I’ll not repeat here what’s found in the 740-page JPE Memoir, that costs  P1,650 a copy. Rather, what’ I’d like to cite are the rich ironies of last night. As Oscar Lopez, the patriarch of the powerful Lopez clan, put it, it shouldn’t be lost on people that what he terms the “among the foremost victims of martial law”---which was his clan---should now be publishing JPE’s autobiography.  That's because, said Oskie, ABS-CBN Publishing wanted to put a "human face" on those past events. 

Neither should it be lost that the guest speaker, President Noynoy, had ordered at the recent 40th anniversary of the proclamation of Martial Law a review of how that dreaded era is being presented and remembered in our time---especially in our schools and history books. As I stated in my FB page earlier, it would be most interesting to see how the "revised" version of ML as ordered by P-Noy could be reconciled with the first-hand account  of JPE in his book. 

As P-Noy weighed in on ML in his prepared speech, the Marcos widow, Sen. Francisco Tatad who read Proclamation 1081 into history, and JPE, who was to morph from chief implementor of ML to initial dismantler of its dictatorship structure 14 years later, were all eyes and ears. 

It wasn’t also lost on me---and I’m sure on other political analysts in that ballroom---that sitting all in a row were the inevitable protagonists for 2013: the ruling LP coalition represented by the President, Franklin Drilon, Paquito Ochoa and other allies of P-Noy, vs. the United Nationalist Alliance (UNA) of VP Binay, former President Erap and JPE, now termed the "Three Kings" of the so-called "United Opposition." Last night they all looked like one happy well-mannered family, but that’s going to be short-lived when the bell rings (which will be next week when UNA presents its senatorial candidates at its grand convention).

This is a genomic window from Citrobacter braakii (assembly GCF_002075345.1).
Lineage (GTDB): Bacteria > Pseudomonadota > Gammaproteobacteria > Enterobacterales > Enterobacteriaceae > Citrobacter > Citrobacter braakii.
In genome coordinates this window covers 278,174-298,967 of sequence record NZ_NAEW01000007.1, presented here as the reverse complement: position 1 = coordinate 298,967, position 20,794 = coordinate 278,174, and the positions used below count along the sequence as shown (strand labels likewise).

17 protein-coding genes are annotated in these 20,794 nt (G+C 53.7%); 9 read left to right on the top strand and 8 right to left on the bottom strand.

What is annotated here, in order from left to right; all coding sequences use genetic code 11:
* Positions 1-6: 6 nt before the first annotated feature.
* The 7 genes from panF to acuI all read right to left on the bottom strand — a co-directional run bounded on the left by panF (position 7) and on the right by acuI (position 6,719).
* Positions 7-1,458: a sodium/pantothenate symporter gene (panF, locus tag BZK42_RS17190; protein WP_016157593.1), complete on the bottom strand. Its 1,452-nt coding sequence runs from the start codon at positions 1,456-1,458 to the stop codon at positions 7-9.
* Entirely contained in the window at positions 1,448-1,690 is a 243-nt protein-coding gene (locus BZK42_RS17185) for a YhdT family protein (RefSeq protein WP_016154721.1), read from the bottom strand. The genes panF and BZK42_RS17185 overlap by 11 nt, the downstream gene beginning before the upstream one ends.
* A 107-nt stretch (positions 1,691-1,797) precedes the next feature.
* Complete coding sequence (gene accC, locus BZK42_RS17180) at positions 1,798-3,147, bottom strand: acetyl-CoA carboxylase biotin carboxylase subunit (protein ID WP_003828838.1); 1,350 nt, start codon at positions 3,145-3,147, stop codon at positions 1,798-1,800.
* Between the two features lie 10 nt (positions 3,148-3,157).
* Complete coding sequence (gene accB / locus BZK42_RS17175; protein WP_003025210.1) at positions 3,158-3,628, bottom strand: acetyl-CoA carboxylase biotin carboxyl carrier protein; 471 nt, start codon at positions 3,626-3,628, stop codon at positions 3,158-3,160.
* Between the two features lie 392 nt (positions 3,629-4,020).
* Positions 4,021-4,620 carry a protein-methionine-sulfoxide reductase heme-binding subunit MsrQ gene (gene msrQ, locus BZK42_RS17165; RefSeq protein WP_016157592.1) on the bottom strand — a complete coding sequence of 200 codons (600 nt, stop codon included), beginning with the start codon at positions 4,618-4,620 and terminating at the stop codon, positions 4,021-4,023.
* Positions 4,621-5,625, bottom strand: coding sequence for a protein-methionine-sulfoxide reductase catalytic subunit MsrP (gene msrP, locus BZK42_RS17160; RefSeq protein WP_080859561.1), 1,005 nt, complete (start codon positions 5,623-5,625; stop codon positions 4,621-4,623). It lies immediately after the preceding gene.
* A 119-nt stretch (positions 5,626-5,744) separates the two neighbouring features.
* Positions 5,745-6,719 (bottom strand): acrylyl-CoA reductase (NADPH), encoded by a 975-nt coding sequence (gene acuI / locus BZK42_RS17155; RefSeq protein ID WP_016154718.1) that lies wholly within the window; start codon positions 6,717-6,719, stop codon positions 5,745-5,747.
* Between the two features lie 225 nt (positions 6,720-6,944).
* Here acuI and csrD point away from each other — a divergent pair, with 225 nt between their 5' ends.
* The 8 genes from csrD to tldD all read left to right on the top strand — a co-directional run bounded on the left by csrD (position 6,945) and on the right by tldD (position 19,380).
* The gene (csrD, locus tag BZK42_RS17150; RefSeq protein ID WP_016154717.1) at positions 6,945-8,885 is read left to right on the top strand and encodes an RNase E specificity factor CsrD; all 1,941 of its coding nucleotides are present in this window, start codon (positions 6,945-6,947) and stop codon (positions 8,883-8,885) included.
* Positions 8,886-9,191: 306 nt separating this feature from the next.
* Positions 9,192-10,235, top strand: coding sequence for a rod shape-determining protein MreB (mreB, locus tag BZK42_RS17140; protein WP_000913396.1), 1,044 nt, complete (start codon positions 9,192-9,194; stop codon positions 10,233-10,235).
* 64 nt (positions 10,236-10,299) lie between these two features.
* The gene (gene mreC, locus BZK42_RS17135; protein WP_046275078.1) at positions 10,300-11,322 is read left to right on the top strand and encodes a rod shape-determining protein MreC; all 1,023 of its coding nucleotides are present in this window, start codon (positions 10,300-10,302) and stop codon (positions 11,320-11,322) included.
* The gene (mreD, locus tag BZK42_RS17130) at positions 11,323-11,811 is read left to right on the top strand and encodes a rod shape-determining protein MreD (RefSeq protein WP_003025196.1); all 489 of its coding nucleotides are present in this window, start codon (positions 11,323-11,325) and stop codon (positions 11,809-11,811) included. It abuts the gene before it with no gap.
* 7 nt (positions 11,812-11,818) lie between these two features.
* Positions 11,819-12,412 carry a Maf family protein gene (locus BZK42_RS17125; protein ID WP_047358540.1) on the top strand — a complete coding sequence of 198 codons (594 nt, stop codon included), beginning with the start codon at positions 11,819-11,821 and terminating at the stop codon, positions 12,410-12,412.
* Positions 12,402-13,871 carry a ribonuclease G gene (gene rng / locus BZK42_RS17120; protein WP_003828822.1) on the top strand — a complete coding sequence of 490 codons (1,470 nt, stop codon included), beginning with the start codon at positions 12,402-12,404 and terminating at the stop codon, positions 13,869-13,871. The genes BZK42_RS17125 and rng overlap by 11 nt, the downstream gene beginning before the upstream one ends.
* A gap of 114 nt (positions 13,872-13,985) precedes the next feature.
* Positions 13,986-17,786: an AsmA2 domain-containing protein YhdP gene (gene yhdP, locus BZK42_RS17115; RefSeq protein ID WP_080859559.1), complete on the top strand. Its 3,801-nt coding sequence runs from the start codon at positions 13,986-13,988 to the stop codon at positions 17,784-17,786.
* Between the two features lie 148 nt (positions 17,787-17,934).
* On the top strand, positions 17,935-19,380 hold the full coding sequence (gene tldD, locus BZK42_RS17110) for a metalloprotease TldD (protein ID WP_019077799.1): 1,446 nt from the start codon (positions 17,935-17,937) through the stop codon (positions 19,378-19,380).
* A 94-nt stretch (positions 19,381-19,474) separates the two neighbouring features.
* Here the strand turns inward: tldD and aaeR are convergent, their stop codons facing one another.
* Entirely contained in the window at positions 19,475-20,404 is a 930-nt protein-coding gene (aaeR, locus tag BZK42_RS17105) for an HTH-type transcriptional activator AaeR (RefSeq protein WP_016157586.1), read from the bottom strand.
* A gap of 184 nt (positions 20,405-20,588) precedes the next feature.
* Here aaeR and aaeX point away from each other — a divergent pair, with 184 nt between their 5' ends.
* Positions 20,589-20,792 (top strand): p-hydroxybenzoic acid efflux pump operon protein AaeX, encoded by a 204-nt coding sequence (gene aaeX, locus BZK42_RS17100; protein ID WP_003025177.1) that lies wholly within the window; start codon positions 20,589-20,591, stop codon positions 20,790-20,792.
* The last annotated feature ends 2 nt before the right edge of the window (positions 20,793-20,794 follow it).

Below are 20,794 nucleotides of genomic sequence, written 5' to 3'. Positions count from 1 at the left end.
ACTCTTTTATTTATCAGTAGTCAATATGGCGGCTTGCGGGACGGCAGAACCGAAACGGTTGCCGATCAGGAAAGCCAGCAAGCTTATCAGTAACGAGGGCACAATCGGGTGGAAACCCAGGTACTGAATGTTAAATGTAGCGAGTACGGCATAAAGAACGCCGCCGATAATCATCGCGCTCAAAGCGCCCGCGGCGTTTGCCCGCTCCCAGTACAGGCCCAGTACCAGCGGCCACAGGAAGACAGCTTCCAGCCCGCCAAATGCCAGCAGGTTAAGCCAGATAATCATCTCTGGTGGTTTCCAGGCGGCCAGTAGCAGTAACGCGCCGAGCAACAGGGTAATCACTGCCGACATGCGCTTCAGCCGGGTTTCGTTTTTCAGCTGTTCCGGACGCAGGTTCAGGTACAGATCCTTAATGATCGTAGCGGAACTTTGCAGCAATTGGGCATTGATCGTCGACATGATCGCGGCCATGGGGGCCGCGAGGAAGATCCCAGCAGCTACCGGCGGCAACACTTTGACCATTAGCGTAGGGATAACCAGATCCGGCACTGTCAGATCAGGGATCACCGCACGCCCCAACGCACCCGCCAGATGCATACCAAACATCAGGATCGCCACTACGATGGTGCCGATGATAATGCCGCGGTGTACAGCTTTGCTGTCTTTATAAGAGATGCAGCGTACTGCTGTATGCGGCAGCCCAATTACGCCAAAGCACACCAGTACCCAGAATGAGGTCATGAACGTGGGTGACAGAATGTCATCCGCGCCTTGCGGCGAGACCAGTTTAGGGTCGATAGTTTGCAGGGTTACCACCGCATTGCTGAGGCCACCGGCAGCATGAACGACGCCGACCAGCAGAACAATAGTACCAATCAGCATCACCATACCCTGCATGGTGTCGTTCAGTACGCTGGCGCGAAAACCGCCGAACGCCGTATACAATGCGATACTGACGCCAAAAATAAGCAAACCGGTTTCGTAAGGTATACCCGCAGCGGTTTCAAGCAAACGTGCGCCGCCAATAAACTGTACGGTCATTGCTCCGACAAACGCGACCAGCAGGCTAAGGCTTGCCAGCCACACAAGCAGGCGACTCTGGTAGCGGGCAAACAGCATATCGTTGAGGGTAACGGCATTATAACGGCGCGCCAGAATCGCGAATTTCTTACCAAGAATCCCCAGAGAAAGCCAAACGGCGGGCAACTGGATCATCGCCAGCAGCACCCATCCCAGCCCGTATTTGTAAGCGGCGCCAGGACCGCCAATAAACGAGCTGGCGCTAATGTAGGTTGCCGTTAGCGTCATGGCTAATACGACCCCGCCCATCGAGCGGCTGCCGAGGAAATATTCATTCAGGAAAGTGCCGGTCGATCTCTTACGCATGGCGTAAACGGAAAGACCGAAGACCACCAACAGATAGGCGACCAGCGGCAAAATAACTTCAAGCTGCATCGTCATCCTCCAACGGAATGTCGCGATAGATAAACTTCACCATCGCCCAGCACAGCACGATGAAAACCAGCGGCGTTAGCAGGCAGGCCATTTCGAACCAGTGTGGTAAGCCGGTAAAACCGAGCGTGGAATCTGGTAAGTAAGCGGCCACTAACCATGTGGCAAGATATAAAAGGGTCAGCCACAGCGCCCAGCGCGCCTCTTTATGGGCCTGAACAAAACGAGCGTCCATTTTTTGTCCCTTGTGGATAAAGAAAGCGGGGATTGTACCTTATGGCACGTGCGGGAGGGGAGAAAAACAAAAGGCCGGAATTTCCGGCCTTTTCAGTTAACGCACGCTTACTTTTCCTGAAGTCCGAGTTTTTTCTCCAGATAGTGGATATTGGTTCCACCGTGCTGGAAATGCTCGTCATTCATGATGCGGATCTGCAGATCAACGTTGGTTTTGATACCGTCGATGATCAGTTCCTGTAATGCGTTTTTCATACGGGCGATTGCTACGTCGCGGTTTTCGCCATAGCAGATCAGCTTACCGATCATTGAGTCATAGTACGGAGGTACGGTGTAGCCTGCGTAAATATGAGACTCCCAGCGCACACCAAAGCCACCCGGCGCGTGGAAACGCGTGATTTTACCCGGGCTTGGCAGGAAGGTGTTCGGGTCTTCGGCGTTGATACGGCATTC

Last Wednesday I wrote on the raging controversy these days: can mining be environmentally compatible?  As Dr. Carlo Arcilla, director of the UP National Institute of Geological Sciences (UP-NIGS) put it recently at the maiden forum of the citizens’ group called “Bayan Ko Konsensya Ko,”  “Is mining an inherent evil, or can science and technology help in mitigating environmental costs that mining brings?”   “Why have many of the mining regions that have undergone mining remained poor?  Is this because mining is bad in itself?”

Arcilla laid down several premises. One is that our country is immensely wealthy in mineral resources. W're the 5th most mineralized country in the world, and in some places, it's said that when they give out gold medals in school, it’s solid gold. Diwalwal has the 4th largest gold deposits in the world, and last year Ph was the second largest exporter of nickel.

Unfortunately, said Dr. Arcilla, the government does not have the full resources to explore our mineral wealth, so it needs local and foreign investment to realize its full mineral potential. The problem, however, is that “the exploration gamble of business”---or the rate of success “from prospect to successful mine, is only estimated to be 8-10%.  Too small to be encouraging.